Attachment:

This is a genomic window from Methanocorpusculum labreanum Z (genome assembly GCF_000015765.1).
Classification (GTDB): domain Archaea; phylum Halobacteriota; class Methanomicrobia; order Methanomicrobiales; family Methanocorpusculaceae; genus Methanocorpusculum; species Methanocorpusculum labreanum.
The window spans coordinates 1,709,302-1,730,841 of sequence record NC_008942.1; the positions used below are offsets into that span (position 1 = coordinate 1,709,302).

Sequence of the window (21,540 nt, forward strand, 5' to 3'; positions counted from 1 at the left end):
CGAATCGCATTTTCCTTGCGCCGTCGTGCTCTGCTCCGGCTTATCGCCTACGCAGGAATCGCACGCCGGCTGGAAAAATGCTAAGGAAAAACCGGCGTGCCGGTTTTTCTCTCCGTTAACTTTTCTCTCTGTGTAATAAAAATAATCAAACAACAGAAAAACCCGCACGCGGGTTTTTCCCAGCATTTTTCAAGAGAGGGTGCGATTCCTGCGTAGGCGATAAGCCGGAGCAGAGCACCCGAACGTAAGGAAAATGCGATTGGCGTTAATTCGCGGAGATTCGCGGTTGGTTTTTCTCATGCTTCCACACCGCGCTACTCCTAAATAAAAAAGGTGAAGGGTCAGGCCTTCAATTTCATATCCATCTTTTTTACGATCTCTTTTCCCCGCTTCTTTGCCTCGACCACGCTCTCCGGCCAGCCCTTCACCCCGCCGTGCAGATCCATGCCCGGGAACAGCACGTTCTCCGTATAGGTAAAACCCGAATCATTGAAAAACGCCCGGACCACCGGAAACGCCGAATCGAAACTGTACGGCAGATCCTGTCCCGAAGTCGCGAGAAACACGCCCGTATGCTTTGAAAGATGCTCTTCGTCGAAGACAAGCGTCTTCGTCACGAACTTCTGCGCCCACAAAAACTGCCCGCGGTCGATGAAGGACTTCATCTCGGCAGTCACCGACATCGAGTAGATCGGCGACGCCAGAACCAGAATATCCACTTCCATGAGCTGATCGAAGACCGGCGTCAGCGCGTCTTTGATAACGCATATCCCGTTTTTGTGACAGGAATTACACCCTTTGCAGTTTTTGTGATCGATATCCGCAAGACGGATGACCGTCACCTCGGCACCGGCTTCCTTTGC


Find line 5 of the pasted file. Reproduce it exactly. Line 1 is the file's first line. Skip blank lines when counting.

CGAATCGCATTTTCCTTGCGCCGTCGTGCTCTGCTCCGGCTTATCGCCTACGCAGGAATCGCACGCCGGCTGGAAAAATGCTAAGGAAAAACCGGCGTGCCGGTTTTTCTCTCCGTTAACTTTTCTCTCTGTGTAATAAAAATAATCAAACAACAGAAAAACCCGCACGCGGGTTTTTCCCAGCATTTTTCAAGAGAGGGTGCGATTCCTGCGTAGGCGATAAGCCGGAGCAGAGCACCCGAACGTAAGGAAAATGCGATTGGCGTTAATTCGCGGAGATTCGCGGTTGGTTTTTCTCATGCTTCCACACCGCGCTACTCCTAAATAAAAAAGGTGAAGGGTCAGGCCTTCAATTTCATATCCATCTTTTTTACGATCTCTTTTCCCCGCTTCTTTGCCTCGACCACGCTCTCCGGCCAGCCCTTCACCCCGCCGTGCAGATCCATGCCCGGGAACAGCACGTTCTCCGTATAGGTAAAACCCGAATCATTGAAAAACGCCCGGACCACCGGAAACGCCGAATCGAAACTGTACGGCAGATCCTGTCCCGAAGTCGCGAGAAACACGCCCGTATGCTTTGAAAGATGCTCTTCGTCGAAGACAAGCGTCTTCGTCACGAACTTCTGCGCCCACAAAAACTGCCCGCGGTCGATGAAGGACTTCATCTCGGCAGTCACCGACATCGAGTAGATCGGCGACGCCAGAACCAGAATATCCACTTCCATGAGCTGATCGAAGACCGGCGTCAGCGCGTCTTTGATAACGCATATCCCGTTTTTGTGACAGGAATTACACCCTTTGCAGTTTTTGTGATCGATATCCGCAAGACGGATGACCGTCACCTCGGCACCGGCTTCCTTTGC